Alterations of the brain network in idiopathic rapid eye movement sleep behavior disorder: structural connectivity analysis

  • Kang Min Park
  • Ho-Joon Lee
  • Byung In Lee
  • Sung Eun KimEmail author
Neurology • Original Article



To evaluate and compare structural connectivity using graph theoretical analysis in patients with idiopathic rapid eye movement sleep behavior disorder (iRBD) and healthy subjects.


Ten consecutive patients with iRBD were recruited from a single tertiary hospital. All patients had normal brain magnetic resonance imaging results on visual inspection. They did not have any other neurological disorder. Control subjects were also enrolled. All subjects underwent three-dimensional volumetric T1-weighted imaging. Absolute structural volumes were calculated using FreeSurfer image analysis software. Structural volume and connectivity analyses were performed with Brain Analysis using Graph Theory.


Compared to healthy controls, patients with iRBD showed significant alterations in cortical and subcortical volumes, showing increased volumes of frontal cortex, thalamus, and caudate nucleus. In addition, patients with iRBD exhibited significantly different structural connectivity compared to healthy controls. In measures of global network, average degree, global efficiency, and local efficiency were decreased whereas characteristic path length was increased in iRBD patients. In measures of local network, there was significant hub reorganization in patients with iRBD. Betweenness centrality of caudate nucleus and frontal cortex was increased in patients with iRBD.


This is the first study to report that structural volume and connectivity in patients with iRBD are significantly different from those in healthy controls. iRBD patients exhibited disrupted topological disorganization of the global brain network and hub reorganization. These alterations are implicated in the pathogenesis of iRBD. They might be potential biomarkers of iRBD.


REM sleep behavior disorder Graph theory Network Magnetic resonance imaging 



This study was supported by a grant (NRF-2017R1C1B5015871) of the National Research Foundation (NRF) funded by the Ministry of Science and ICT, Republic of Korea. The funding agency had no role in the study design or conduct of this research.

Compliance with ethical standards

Conflicts of interest

The authors declare that they have no conflict of interest.

Ethics approval

All procedures performed in studies involving human participants were in accordance with ethical standards of the institutional and/or national research committee, and with the 1964 Helsinki declaration and its later amendments or comparable ethical standards. Formal consent was not required for a study of this type.

Supplementary material

11325_2018_1737_MOESM1_ESM.docx (22 kb)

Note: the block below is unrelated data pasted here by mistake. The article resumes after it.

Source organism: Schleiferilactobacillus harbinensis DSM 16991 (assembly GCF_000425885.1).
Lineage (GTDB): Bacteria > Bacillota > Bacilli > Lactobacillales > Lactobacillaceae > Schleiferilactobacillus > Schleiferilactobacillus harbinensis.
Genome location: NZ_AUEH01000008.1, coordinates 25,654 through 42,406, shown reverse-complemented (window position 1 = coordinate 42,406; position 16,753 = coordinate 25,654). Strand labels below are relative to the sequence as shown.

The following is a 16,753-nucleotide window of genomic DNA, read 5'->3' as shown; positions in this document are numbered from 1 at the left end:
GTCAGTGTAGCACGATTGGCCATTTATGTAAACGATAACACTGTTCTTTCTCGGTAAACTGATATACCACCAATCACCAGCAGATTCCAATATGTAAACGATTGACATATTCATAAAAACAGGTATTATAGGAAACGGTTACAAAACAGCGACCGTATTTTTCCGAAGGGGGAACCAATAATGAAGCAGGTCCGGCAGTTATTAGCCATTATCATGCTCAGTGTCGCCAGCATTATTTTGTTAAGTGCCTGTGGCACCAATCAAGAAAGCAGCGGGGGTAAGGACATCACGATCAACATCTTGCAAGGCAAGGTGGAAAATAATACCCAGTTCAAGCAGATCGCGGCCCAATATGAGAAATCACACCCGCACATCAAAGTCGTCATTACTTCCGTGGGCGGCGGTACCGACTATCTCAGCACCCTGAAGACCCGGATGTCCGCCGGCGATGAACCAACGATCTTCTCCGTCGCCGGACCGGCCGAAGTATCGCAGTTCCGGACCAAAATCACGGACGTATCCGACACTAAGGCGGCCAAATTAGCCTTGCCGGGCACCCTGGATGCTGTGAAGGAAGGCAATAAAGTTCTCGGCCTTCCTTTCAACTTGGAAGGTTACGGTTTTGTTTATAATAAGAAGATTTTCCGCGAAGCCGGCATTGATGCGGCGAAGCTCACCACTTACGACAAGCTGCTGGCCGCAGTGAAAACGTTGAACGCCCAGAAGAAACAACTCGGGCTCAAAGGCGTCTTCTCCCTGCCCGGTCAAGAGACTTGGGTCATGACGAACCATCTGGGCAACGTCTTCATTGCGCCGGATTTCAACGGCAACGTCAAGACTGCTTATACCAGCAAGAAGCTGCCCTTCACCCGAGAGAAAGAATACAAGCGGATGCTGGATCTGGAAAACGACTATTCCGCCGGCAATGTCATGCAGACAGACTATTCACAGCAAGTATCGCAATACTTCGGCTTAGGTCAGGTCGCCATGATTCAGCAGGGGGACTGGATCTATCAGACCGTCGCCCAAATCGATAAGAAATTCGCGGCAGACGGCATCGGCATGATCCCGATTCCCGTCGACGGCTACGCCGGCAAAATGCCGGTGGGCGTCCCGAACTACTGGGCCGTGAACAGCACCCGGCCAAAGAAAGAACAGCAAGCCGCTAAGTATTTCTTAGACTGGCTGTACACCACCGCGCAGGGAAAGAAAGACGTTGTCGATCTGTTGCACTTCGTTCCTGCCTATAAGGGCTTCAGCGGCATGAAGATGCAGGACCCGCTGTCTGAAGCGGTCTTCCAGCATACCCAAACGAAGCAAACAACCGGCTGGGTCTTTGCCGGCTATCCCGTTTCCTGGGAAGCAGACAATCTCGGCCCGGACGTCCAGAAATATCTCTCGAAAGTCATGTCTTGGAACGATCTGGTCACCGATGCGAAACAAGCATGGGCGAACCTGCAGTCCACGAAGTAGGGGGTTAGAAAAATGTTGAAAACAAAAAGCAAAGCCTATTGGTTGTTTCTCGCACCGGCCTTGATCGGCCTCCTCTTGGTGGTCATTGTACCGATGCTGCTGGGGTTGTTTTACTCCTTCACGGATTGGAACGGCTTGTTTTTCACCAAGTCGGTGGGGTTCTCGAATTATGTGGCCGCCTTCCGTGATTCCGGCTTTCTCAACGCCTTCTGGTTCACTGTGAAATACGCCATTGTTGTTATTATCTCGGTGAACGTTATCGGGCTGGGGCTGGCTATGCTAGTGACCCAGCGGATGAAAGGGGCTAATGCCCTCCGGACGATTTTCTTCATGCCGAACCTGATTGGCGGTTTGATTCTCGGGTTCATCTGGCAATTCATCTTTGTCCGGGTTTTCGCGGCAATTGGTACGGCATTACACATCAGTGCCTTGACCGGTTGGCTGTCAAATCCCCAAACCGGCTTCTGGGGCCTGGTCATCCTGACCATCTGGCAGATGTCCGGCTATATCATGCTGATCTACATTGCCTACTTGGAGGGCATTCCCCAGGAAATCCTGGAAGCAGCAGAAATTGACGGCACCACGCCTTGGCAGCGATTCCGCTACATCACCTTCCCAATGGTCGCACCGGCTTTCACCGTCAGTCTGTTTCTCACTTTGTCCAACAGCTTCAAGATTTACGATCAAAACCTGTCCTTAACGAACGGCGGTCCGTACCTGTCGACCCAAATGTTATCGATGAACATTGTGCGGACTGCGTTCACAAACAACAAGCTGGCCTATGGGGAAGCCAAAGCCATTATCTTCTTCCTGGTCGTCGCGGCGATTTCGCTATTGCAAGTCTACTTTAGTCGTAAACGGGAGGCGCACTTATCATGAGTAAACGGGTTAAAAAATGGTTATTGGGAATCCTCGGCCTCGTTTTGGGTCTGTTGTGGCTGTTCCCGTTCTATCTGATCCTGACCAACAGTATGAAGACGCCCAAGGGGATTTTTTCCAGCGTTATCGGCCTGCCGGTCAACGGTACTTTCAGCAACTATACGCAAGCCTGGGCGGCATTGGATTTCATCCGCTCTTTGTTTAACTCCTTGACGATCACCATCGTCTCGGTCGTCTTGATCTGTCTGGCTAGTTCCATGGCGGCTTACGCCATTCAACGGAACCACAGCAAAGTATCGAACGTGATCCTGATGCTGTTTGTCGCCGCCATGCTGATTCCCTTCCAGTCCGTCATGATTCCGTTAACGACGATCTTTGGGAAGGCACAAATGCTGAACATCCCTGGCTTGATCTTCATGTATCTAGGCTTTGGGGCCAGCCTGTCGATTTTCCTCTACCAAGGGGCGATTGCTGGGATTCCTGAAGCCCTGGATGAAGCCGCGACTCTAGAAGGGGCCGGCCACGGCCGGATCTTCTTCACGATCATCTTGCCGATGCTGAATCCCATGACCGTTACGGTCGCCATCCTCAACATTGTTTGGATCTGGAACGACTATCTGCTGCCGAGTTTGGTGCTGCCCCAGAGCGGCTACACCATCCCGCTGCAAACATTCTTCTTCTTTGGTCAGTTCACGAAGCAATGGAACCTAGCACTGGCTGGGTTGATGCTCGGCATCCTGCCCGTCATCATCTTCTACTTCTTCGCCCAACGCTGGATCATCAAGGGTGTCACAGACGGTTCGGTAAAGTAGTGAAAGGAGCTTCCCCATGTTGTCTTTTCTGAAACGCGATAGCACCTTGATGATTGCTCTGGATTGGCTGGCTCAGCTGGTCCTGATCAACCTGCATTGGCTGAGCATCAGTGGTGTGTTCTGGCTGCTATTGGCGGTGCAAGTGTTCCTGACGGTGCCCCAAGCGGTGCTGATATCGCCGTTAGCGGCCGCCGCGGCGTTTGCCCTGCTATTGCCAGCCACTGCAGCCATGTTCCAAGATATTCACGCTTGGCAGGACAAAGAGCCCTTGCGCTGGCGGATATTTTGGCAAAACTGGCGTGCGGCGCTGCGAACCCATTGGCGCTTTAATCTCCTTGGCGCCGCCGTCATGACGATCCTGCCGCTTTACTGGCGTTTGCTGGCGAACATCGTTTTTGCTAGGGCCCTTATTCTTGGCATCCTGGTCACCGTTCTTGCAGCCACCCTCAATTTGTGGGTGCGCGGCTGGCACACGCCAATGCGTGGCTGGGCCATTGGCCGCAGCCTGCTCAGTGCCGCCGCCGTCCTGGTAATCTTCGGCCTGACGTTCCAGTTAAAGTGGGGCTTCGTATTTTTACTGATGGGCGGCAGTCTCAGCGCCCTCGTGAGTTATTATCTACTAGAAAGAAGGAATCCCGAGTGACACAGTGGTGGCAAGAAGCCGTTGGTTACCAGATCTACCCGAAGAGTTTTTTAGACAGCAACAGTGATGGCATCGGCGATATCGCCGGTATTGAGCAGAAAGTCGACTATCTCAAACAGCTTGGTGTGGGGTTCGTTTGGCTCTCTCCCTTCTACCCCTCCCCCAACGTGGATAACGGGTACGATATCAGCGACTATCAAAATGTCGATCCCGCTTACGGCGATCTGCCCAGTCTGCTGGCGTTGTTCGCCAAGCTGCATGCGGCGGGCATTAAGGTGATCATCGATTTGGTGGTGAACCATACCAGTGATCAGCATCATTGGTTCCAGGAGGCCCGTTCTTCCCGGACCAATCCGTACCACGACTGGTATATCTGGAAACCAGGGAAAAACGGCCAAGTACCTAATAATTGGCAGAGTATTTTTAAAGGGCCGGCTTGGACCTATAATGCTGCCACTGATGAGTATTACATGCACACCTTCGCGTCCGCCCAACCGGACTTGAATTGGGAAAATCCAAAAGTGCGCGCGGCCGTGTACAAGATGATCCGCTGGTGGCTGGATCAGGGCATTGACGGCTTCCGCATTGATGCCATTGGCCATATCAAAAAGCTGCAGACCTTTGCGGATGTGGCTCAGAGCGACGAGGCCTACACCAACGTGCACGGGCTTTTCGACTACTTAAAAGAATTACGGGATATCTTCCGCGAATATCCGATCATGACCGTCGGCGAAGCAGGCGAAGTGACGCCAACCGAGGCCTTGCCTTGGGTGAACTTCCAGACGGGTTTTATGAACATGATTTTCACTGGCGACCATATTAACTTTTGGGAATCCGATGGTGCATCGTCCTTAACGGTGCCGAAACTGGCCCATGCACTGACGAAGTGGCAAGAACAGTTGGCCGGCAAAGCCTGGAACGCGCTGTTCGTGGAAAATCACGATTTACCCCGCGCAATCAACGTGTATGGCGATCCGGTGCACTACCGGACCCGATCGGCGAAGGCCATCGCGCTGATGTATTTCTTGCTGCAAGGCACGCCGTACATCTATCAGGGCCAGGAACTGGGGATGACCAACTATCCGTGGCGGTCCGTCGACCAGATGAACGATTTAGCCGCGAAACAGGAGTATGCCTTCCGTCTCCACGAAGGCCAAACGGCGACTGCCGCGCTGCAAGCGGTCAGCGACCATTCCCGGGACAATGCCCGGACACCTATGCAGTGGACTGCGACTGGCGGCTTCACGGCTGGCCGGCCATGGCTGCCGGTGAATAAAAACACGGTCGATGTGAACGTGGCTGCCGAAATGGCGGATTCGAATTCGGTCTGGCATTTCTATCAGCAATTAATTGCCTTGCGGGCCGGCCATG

ESM 1 (DOCX 22.4 kb)
11325_2018_1737_MOESM2_ESM.docx (25 kb)
ESM 2 (DOCX 24.8 kb)


  1. 1.
    Ferini-Strambi L, Rinaldi F, Giora E, Marelli S, Galbiati A (2016) REM sleep behaviour disorder. Parkinsonism Relat Disord 22(Suppl 1):S69–S72. CrossRefPubMedGoogle Scholar
  2. 2.
    Paparrigopoulos TJ (2005) REM sleep behaviour disorder: clinical profiles and pathophysiology. Int Rev Psychiatry 17(4):293–300. CrossRefPubMedGoogle Scholar
  3. 3.
    Hanyu H, Inoue Y, Sakurai H, Kanetaka H, Nakamura M, Miyamoto T, Sasai T, Iwamoto T (2012) Voxel-based magnetic resonance imaging study of structural brain changes in patients with idiopathic REM sleep behavior disorder. Parkinsonism Relat Disord 18(2):136–139. CrossRefPubMedGoogle Scholar
  4. 4.
    Scherfler C, Frauscher B, Schocke M, Iranzo A, Gschliesser V, Seppi K, Santamaria J, Tolosa E, Hogl B, Poewe W, Group S (2011) White and gray matter abnormalities in idiopathic rapid eye movement sleep behavior disorder: a diffusion-tensor imaging and voxel-based morphometry study. Ann Neurol 69(2):400–407. CrossRefPubMedGoogle Scholar
  5. 5.
    Rahayel S, Montplaisir J, Monchi O, Bedetti C, Postuma RB, Brambati S, Carrier J, Joubert S, Latreille V, Jubault T, Gagnon JF (2015) Patterns of cortical thinning in idiopathic rapid eye movement sleep behavior disorder. Mov Disord 30(5):680–687. CrossRefPubMedGoogle Scholar
  6. 6.
    Unger MM, Belke M, Menzler K, Heverhagen JT, Keil B, Stiasny-Kolster K, Rosenow F, Diederich NJ, Mayer G, Moller JC, Oertel WH, Knake S (2010) Diffusion tensor imaging in idiopathic REM sleep behavior disorder reveals microstructural changes in the brainstem, substantia nigra, olfactory region, and other brain regions. Sleep 33(6):767–773CrossRefGoogle Scholar
  7. 7.
    Lai YY, Siegel JM (1988) Medullary regions mediating atonia. J Neurosci 8(12):4790–4796CrossRefGoogle Scholar
  8. 8.
    Gleichgerrcht E, Kocher M, Bonilha L (2015) Connectomics and graph theory analyses: novel insights into network abnormalities in epilepsy. Epilepsia 56(11):1660–1668. CrossRefPubMedGoogle Scholar
  9. 9.
    Haneef Z, Chiang S (2014) Clinical correlates of graph theory findings in temporal lobe epilepsy. Seizure 23(10):809–818. CrossRefPubMedPubMedCentralGoogle Scholar